Live From Central Park

Sheryl Crow

Interscope Records, 1999

REVIEW BY: JB

ORIGINALLY PUBLISHED: 06/22/2005

There was some kind of elaborate marketing scheme involved in the ticketing of this show... some complicated trick with American Express people walking around New York and dispensing tickets in an "instant lottery-type fashion." Color me cynical, but this sounds very Sheryl Crow to me. I have a theory that you can tell if a person is an industry creation or not by the number of Grammys they have. (Okay, they're probably not that organized, but there is still a weird pack rat mentality going on during voting.) I mean, Sting has the same number of Grammys as Aretha Franklin... what is that?

This pop critic has always been skeptical of Sheryl Crow, who even from her first album in 1993 was played to death on Z100. Just how many singles did Tuesday Night Music Club have? That album was a pretty good deal; you bought it once and you felt cool for a long time because there were so many songs from it being played on the air. It was the alt-rock era and while nobody then or now would call Sheryl Crow alternative rock, the album sounded like rock without sounding like the Beatles or Springsteen or Def Leppard, which made it... uh, softcore alternative rock? Suburbanites flocked into record stores to get into the "cool alternative rock thing" and they found Sheryl Crow, sufficiently inoffensive and pop enough in sound, and were vindicated by radio's incessant promotion of it (who themselves were desperate to be cool -- it secures advertising -- but did not want to hemorrhage pop listeners). Her image was alternative and her sound was pop, the perfect conceptual combination in a climate where alt-pop quasi-hybrids like Alanis Morrissette became Instant God. Evanescence missed their ideal zeitgeist by a decade.

Sheryl Crow has since gone overboard trying to prove just how rock she is, but who is she fooling (besides millions of casual rock fans); she was on bim_ad_daily_vault_print_250
Oprah recently. Just what kind of a rocker goes on Oprah, singing a torch song to her man, no less? Rock critics, however, are quick to defend her, especially after her admittedly rockin' sophomore release and hey, I'm no rock critic, so maybe you're getting things I don't get. But I still hold by the theory that Sheryl Crow is a large, elaborate pop music hoax, a kind of Francine Prose of rock, who has released several "successful" works but not a single one that The Masses remember.

And I've written three paragraphs already without even once mentioning Kevin Gilbert.

The concert for Live From Central Park was held after the release of The Globe Sessions, but out of fourteen songs, only four are from that album. This is not a testament to the incredibly depressing soundtrack to The Bell Jar: the Musical that is The Globe Sessions, but is a result of the format of this very specific concert where Crow duets with big names such as Chrissie Hynde (apparently Hynde finally found a female musician she didn't feel catty about), Eric Clapton, Sarah McLachlan, the Dixie Chicks, Stevie Nicks, Keith Richards... am I leaving anyone out? You get the picture. Nicks has said in an interview that if you want to work with anyone in the business, it's a cinch to know Crow first because she knows everybody.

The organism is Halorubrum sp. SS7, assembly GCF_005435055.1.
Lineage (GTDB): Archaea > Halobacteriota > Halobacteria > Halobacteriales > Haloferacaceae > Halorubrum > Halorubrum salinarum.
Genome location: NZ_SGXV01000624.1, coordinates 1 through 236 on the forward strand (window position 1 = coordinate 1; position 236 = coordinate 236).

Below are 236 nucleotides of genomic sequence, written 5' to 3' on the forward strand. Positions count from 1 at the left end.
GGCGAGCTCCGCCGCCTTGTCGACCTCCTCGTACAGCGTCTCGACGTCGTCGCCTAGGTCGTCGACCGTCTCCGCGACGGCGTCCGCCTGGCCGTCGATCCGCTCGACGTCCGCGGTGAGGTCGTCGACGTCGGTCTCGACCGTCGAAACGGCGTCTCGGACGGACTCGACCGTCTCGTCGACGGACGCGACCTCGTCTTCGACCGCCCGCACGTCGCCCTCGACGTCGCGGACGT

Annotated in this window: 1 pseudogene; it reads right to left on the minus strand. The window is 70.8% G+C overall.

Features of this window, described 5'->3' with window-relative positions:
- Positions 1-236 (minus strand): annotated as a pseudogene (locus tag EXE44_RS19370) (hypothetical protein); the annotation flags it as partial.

Despite this incredible lineup, almost every collaboration in this concert bombs. Hynde's contribution to "If It Makes You Happy" is gratuitous; why is she even in this song? one asks. She doesn't really bring anything new to it besides ooh ooh it's Chrissie Hynde and sorry, celebrity is not enough for rock. The original version with Crow sounding like Godzilla being dragged out of bed is so much better. Eric Clapton sounds flat-out tired, going through the motions with a forgettable cover of Cream's "White Room." "The Difficult Kind" is a waste of Sarah McLachlan, who harmonizes just to have something to do and plays an instrument I can't hear. Because we all know McLachlan became famous for her mean keyboarding.

The Dixie Chicks bring a fun country twist to "Strong Enough" but of course, the song was really country to begin with. At least it's a new twist on an old song, which should be the point of any collaboration outside of classical music. And Stevie Nicks stuns with one of the best live versions of "Gold Dust Woman" I've heard yet... but I can't hear Crow at all, and I thought this was her concert. The finale "Tombstone Blues" where they all take the stage is such a textbook example of It Didn't Come Together I'll just spare you. And please spare yourself. Really.

What works in this album, actually, is Crow's solo tracks. Crow is reportedly amazing in concert and with tracks like "Leaving Las Vegas" featuring a funny pledge of allegiance to rock & roll, I believe it. "Everyday is a Winding Road" and "There Goes the Neighborhood" were built for the stage and Crow does not disappoint; they sound like how they're supposed to sound like live (need I say more?). It's not enough to save this album and it wasn't enough to save Crow for me; this is the last album of hers I ever bought (although I've listened to all of them, on loan).

Maybe I'm not rock enough. But maybe industry and zeitgeist gets you only so far, especially in rock & roll.

Rating: D

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© 2005 JB and The Daily Vault. All rights reserved. Review or any portion may not be reproduced without written permission. Cover art is the intellectual property of Interscope Records, and is used for informational purposes only.